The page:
Claire Messud (review date 9 July 1995)

(Contemporary Literary Criticism)

SOURCE: "Nobody's Child," in The New York Times Book Review, July 9, 1995, p. 6.

[Messud is a novelist. In the favorable review below, in which she discusses the plot and theme of Mother of Pearl, Messud notes Morrissy's focus on Irish society, despair, and "the violent movement between the external and the internal."]

The narrative of an infant stolen from its parents is necessarily a double one, demanding accounts both of one family's loss and of another's joyous gain. But Mother of Pearl, a fine first novel by the Irish writer Mary Morrissy, goes further, acknowledging the triple nature of the tale: two families live through this momentous event and its consequences, but so too does the child caught between them.

Divided into three main sections, Mother of Pearl explores the internal lives of three Irishwomen linked by the theft of a baby. Their conflicts are reflected in those of the unnamed Irish city they inhabit, "a city of tribes, like twins divided at birth. At war, at war with itself." In spite of their differences, the women have in common the bitter narrowing of their horizons. They're condemned to a world of working-class poverty where sex—brutal or voyeuristic or merely failed—provides no relief from isolation, and where the only escape is departure to the New World.

The novel's opening strand, which begins in the late 1940s, follows Irene Rivers, who is plucked from her first job, on the cruise ship Queen Bea, and confined to a tuberculosis sanitarium. Abandoned by her family, she remains at Granitefield long after she is cured, providing sexual favors to the inmates out of a sense of moral obligation.

The man who rescues her, Stanley Godwin, is middle-aged and impotent. To him, Irene "offered what he knew was impossible. New life." To her, he is simply a last chance at life. Yet Irene finds herself imprisoned afresh in Stanley's terraced house on Jericho Street. There she invents a child, the impossible product of a nonexistent...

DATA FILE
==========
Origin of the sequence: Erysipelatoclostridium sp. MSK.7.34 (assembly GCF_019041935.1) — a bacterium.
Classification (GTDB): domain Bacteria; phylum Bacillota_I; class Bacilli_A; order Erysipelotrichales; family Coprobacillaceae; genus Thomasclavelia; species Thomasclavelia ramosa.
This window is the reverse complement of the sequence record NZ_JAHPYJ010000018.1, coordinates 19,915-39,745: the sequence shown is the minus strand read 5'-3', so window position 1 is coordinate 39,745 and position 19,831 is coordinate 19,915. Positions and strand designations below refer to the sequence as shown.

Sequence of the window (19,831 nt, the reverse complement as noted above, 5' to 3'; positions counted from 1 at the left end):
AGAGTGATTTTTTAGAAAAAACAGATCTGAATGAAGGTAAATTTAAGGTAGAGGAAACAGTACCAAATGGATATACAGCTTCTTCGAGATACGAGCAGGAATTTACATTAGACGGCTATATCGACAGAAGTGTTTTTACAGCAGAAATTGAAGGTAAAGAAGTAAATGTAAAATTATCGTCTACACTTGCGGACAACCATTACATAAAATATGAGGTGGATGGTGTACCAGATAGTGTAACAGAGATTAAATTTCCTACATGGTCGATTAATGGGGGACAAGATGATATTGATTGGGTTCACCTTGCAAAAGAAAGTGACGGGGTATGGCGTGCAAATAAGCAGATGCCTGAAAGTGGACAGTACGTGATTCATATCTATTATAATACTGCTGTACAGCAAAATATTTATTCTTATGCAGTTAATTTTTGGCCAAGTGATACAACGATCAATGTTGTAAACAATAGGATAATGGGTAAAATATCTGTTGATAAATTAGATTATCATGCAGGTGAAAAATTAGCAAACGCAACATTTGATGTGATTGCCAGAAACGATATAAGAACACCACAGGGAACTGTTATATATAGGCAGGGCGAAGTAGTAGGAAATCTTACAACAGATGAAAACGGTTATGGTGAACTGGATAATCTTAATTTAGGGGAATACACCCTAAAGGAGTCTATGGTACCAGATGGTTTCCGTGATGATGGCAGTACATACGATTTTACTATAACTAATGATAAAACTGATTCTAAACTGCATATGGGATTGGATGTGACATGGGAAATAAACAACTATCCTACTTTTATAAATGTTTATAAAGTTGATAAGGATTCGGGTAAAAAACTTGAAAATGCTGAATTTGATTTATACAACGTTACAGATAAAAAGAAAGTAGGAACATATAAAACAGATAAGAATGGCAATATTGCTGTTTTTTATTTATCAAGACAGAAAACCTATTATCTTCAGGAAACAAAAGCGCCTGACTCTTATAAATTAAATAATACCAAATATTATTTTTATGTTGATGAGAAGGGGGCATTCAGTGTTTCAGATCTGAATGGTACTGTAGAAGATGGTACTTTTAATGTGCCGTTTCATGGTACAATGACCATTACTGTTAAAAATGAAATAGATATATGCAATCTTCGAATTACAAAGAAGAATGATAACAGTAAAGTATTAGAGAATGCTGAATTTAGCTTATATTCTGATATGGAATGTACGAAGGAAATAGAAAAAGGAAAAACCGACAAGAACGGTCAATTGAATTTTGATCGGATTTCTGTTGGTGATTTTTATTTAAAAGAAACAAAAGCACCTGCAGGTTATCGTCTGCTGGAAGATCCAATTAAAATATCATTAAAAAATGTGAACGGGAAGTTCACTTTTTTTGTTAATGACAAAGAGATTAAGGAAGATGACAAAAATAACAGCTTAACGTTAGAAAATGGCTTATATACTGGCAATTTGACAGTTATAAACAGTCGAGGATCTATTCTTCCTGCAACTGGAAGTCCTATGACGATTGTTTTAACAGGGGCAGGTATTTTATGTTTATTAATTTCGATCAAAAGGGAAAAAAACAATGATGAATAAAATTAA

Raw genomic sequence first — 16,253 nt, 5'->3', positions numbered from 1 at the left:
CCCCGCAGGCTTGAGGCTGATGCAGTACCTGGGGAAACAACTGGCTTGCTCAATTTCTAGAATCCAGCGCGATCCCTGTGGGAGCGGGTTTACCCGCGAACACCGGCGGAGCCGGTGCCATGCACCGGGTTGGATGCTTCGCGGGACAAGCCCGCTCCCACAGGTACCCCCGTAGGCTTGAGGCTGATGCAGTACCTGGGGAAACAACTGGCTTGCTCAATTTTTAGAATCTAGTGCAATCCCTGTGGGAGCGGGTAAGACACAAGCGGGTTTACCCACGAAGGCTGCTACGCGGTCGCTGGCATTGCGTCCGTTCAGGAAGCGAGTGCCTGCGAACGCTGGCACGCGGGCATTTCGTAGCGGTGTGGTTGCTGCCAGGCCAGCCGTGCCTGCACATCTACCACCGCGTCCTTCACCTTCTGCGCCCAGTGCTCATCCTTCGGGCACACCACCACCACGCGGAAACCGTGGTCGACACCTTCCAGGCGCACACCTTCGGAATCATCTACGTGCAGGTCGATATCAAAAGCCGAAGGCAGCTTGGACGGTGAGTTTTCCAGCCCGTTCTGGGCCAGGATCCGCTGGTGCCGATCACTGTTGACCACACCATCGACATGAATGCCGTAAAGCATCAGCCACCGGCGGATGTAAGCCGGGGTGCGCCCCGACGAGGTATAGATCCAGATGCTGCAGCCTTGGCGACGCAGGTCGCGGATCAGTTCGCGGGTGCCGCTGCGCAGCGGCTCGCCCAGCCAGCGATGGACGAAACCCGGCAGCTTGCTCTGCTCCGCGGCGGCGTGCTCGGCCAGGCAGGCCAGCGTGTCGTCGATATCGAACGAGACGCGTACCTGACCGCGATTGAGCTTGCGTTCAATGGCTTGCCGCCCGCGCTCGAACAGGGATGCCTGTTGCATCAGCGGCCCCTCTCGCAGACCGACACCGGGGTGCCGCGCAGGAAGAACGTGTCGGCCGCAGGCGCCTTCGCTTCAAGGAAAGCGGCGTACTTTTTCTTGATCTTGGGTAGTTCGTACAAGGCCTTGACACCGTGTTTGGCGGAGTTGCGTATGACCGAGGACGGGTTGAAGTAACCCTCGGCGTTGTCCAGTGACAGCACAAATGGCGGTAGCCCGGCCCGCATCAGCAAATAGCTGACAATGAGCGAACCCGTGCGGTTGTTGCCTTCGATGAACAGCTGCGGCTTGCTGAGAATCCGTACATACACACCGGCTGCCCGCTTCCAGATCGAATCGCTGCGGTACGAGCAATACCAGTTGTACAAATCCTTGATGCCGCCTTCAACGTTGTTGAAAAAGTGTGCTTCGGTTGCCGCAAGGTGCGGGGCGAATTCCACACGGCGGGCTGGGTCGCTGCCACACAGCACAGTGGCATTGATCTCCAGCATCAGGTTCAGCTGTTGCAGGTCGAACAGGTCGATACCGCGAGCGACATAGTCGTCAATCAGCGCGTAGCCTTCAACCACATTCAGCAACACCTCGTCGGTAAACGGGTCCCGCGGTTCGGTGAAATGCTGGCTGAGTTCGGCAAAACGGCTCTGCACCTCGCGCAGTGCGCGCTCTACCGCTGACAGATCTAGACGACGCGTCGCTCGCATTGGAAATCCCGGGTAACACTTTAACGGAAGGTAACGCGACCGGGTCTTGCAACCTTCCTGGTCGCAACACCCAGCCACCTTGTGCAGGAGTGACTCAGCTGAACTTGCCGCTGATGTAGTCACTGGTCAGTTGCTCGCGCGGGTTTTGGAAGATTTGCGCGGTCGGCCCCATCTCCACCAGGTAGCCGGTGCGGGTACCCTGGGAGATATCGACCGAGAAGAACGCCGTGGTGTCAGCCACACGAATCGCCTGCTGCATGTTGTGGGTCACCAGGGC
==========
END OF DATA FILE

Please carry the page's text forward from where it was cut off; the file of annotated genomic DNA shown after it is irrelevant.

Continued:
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Michael Harris (review date 24 September 1995)

(Contemporary Literary Criticism)

SOURCE: A review of Mother of Pearl, in Los Angeles Times Book Review, September 24, 1995, p. 6.

[In the review below, Harris explores Morrissy's emphasis on character development in Mother of Pearl.]

The Irish are inexhaustible—here comes yet another gifted writer from that buoyantly tragic isle. [With Mother of Pearl] Mary Morrissy has written a novel about marginal people, thwarted hopes and cruelly deformed love that fairly bursts with the juice of language and compassion for her characters. So that the tragedy, when it comes, is all the more devastating.

Irene Rivers' parents abandon her when she gets tuberculosis. Her craving for family and stability leads her to stay in the Granitefield sanatorium even after her cure, to do sexual favors for the inmates, to marry the first decent man who comes along and, when he proves impotent, to steal somebody else's baby.

The young couple who lose the child live, no less than Irene, in worlds of pathetic and destructive fantasy. The child, Pearl, returned to her parents by the police, has no immunity from the curse; fugitive memories of having lived somewhere else, as another girl, later contaminate her love for her own unborn baby: "I would wake from the dream of [that other girl's] life and find little seams in the air as if the skin of a new world had been peeled back and then hurriedly sewn up again, leaving behind only the transparent incisions."

Nancy Middleton (review date January 1996)

(Contemporary Literary Criticism)

SOURCE: A review of Mother of Pearl, in Belles Letires: A Review of Books by Women, Vol. 11, No. 1, January, 1996, p. 47.

[In the review below, Middleton examines Morrissy's focus on memory and the past's effect on the present in Mother of Pearl.]

This first novel [Mother of Pearl] is a painfully deep exploration of the power of memory—particularly childhood memory—to color and define a life. A tubercular child banished to a sanitorium, Irene Rivers decides early that "there was no God; there was only sickness and health." The patients and staff at Granitefield become her family until, miraculously, she is cured and then, almost as miraculously, "rescued" via marriage.